Capturing Mindshare

Often I read articles about influencing others and selling ideas. It might be difficult to sell new ideas at the moment, but I believe knowledge and learning professionals can focus on laying groundwork and capturing mindshare to position themselves for the future. While people may not be buying the latest, greatest, concepts right now, that time will come again, and we need to be remembered.

What is mindshare? Mindshare is the ability to generate an impression that you are credible, you will deliver what they need, you actually understand and relate to their issues even when you haven’t experienced them yourself first-hand.

When I was a younger professional, I designed and delivered sales and sales management training to an older, more seasoned audience than myself. Admittedly, I had never been a sales manager and had never walked in their shoes but what I had done was a lot of shadowing, interviewing and observing. One day, I described what I knew to be their day-to-day experiences and fed back to the group what I knew to be their problems and opportunities. It was like I had said the most profound thing in the world. Everyone smiled; some even cheered: “That’s exactly what we go through; that’s exactly what we have been saying!”

From that day forward, I had captured, which allowed me to introduce two new items – a homegrown best practices toolkit, which was met with a lot of leadership skepticism that it would be adopted, as well as a new sales process that turned these distributors from being transactional to more consultative in their approach. The company enjoyed great success as a result of both of those programs.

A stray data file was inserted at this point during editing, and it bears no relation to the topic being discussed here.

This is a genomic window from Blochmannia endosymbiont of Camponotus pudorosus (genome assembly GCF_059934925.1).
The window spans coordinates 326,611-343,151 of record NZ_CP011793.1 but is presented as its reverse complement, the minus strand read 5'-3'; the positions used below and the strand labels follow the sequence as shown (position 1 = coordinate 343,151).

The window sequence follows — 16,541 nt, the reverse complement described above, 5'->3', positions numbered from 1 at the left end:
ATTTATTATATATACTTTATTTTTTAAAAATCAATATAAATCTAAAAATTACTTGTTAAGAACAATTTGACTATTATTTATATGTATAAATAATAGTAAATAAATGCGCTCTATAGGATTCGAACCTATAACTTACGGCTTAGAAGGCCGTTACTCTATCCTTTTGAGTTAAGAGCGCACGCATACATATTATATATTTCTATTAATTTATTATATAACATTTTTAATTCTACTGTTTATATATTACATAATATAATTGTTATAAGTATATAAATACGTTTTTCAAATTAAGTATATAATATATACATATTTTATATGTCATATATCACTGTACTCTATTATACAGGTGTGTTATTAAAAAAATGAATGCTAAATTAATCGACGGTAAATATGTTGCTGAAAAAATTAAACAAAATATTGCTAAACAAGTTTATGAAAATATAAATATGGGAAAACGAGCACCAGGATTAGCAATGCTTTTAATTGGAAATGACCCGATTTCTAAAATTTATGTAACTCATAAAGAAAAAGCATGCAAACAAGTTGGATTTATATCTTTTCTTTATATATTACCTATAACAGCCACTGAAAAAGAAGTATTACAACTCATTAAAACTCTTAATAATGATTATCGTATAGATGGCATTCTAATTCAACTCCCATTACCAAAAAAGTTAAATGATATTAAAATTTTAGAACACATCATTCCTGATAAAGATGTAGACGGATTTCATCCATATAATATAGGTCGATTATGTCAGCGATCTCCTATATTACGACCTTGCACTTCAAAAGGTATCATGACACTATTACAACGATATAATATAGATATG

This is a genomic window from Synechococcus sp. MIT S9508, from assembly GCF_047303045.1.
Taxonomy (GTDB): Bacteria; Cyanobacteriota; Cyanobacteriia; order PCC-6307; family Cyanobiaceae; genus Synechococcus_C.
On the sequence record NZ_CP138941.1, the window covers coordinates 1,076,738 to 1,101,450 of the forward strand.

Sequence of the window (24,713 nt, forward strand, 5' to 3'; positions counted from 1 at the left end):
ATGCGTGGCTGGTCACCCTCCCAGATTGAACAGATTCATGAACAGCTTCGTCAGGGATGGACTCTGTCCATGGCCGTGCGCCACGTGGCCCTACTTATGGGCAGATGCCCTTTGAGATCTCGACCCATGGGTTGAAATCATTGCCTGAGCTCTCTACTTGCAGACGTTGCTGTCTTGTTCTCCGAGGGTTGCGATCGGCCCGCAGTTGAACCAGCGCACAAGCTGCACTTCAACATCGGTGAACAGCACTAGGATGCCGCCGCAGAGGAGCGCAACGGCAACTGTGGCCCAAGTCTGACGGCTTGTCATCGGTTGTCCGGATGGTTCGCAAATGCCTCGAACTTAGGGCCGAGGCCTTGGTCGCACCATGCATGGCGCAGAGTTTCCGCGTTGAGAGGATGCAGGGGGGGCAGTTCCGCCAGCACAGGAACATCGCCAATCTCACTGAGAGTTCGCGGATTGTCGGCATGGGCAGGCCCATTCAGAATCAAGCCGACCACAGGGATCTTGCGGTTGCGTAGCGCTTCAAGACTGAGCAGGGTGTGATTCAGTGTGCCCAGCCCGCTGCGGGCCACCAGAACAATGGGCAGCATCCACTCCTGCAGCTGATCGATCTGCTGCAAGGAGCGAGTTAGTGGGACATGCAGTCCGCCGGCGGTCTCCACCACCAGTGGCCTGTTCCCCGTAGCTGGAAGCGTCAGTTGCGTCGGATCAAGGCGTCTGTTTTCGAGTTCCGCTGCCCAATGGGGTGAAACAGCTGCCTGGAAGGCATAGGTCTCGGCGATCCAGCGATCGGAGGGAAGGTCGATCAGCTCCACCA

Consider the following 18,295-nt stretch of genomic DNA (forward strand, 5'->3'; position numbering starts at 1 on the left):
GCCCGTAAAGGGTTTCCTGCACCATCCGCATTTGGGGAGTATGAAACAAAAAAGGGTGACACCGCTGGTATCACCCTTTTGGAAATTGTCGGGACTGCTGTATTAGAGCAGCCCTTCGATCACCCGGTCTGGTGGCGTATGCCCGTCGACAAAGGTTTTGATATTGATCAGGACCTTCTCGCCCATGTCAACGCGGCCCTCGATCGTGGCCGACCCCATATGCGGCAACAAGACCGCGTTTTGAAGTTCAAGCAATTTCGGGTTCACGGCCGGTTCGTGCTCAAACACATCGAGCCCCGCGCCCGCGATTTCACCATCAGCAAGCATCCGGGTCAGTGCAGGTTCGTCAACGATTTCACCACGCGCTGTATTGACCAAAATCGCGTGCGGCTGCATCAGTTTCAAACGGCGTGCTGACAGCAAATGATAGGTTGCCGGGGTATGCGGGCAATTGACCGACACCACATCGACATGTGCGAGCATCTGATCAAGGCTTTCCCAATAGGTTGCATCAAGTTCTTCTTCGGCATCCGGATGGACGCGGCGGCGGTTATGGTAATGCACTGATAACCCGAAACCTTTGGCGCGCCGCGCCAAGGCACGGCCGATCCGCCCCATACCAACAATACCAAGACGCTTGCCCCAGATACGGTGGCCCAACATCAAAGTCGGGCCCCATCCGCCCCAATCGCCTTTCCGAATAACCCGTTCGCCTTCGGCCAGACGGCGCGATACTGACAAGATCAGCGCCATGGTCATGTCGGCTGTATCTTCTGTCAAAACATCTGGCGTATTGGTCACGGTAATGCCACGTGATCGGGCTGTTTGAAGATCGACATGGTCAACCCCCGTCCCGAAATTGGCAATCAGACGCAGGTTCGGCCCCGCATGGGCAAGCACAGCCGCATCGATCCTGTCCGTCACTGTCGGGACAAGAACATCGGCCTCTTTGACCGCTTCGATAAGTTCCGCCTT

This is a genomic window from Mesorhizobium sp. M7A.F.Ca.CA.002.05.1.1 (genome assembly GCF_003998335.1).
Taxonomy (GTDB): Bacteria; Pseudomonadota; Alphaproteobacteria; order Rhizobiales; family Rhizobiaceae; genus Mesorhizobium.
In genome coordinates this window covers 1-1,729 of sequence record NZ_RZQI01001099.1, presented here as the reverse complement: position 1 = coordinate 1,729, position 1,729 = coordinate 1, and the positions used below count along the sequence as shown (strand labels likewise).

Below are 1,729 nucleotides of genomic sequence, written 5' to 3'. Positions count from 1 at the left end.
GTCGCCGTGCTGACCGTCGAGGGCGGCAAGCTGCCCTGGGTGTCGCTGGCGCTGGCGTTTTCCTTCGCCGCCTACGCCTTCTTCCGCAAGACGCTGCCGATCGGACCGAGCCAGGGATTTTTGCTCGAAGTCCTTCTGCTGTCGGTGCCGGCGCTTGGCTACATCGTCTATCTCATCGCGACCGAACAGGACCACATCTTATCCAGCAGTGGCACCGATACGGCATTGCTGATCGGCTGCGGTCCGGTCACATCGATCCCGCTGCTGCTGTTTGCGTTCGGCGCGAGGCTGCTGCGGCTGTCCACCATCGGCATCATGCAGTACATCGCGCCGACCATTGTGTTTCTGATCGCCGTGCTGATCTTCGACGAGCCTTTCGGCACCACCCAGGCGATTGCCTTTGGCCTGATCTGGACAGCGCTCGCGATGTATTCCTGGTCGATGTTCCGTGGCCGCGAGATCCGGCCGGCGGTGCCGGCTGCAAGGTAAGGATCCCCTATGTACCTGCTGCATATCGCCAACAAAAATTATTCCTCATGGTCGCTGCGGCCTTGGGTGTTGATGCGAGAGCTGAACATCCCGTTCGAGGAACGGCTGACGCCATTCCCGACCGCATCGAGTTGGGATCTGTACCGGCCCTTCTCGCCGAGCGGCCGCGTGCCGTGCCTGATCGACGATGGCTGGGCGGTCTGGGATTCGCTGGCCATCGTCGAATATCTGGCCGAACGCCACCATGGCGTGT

How do you capture mindshare?

ASK questions (even if you know the answer)

LISTEN

LISTEN again

OBSERVE directly

WALK in THEIR SHOES (even when it’s not your job)

Opportunities in Down Times?

My previous entry applies to large, conservative organization that is truly closed to new ideas and just trying to keep their head above water. Let’s not kid ourselves…unfortunately, they are out there. For those braver and more entrepreneurial souls, by all means take now as an opportunity to help sell how we can make things better internally, which may include different technology.

Some companies may have made very short-term decisions in their recent RIFs that may come back to haunt them. In a year, they may find themselves scrambling to locate good talent to help position themselves well in the new marketplace.

If you have leadership that will listen, then by all means pitch social technology as a means of engaging surviving talent – posing yourself for the great recruitment adventure to come as well as positioning your products and services within the marketplace.

If you’re looking to stretch your dollar, then borrow public social tools for now until you can procure something more sophisticated if that’s needed. If the lawyers don’t allow you to do that, then it’s time for all Learning and Knowledge Professionals to become sales professionals. We want to stay afloat but occasionally waves come by and we need to have a sea-worthy craft to ride them out. If your craft is 10 years old and not sea-worthy, then negotiate for small, trial implementations to prove their value.

Now, if we put our neck on the line for wish list items like this, then we MUST bribe, persuade and cajole our test groups to use the heck out of these tools so not only do we get to keep them but we get to expand them when the waves start to diminish.

We all have an inner Salesperson. We sell everyday, don’t we? We may not make any revenue or claim more marketshare but we seek something more important – mindshare. I’ll never forget the first time I heard that term…almost 10 years ago. It struck a deep chord with me. YES! That is what I sell – getting people to agree with my ideas